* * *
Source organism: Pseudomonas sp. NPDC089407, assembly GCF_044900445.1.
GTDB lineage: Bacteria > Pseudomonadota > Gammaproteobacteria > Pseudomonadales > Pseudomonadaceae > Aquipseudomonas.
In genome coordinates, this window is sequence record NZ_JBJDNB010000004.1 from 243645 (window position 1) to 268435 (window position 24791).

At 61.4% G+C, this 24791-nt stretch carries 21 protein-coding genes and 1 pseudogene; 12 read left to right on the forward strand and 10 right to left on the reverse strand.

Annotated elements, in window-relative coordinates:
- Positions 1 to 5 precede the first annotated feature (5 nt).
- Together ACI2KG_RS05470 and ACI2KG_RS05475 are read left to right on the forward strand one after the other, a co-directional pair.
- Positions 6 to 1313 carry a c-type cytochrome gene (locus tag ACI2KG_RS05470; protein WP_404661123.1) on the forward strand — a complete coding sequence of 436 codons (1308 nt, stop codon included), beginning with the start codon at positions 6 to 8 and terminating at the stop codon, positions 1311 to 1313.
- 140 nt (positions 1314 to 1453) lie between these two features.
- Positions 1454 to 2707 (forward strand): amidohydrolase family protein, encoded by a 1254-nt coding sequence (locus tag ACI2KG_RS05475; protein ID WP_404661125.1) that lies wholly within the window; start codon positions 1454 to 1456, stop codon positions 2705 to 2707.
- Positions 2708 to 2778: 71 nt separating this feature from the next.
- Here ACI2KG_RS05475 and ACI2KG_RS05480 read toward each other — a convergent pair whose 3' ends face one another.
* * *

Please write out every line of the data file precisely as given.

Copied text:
Source organism: Pseudomonas sp. NPDC089407, assembly GCF_044900445.1.
GTDB lineage: Bacteria > Pseudomonadota > Gammaproteobacteria > Pseudomonadales > Pseudomonadaceae > Aquipseudomonas.
In genome coordinates, this window is sequence record NZ_JBJDNB010000004.1 from 243645 (window position 1) to 268435 (window position 24791).

At 61.4% G+C, this 24791-nt stretch carries 21 protein-coding genes and 1 pseudogene; 12 read left to right on the forward strand and 10 right to left on the reverse strand.

Annotated elements, in window-relative coordinates:
- Positions 1 to 5 precede the first annotated feature (5 nt).
- Together ACI2KG_RS05470 and ACI2KG_RS05475 are read left to right on the forward strand one after the other, a co-directional pair.
- Positions 6 to 1313 carry a c-type cytochrome gene (locus tag ACI2KG_RS05470; protein WP_404661123.1) on the forward strand — a complete coding sequence of 436 codons (1308 nt, stop codon included), beginning with the start codon at positions 6 to 8 and terminating at the stop codon, positions 1311 to 1313.
- 140 nt (positions 1314 to 1453) lie between these two features.
- Positions 1454 to 2707 (forward strand): amidohydrolase family protein, encoded by a 1254-nt coding sequence (locus tag ACI2KG_RS05475; protein ID WP_404661125.1) that lies wholly within the window; start codon positions 1454 to 1456, stop codon positions 2705 to 2707.
- Positions 2708 to 2778: 71 nt separating this feature from the next.
- Here ACI2KG_RS05475 and ACI2KG_RS05480 read toward each other — a convergent pair whose 3' ends face one another.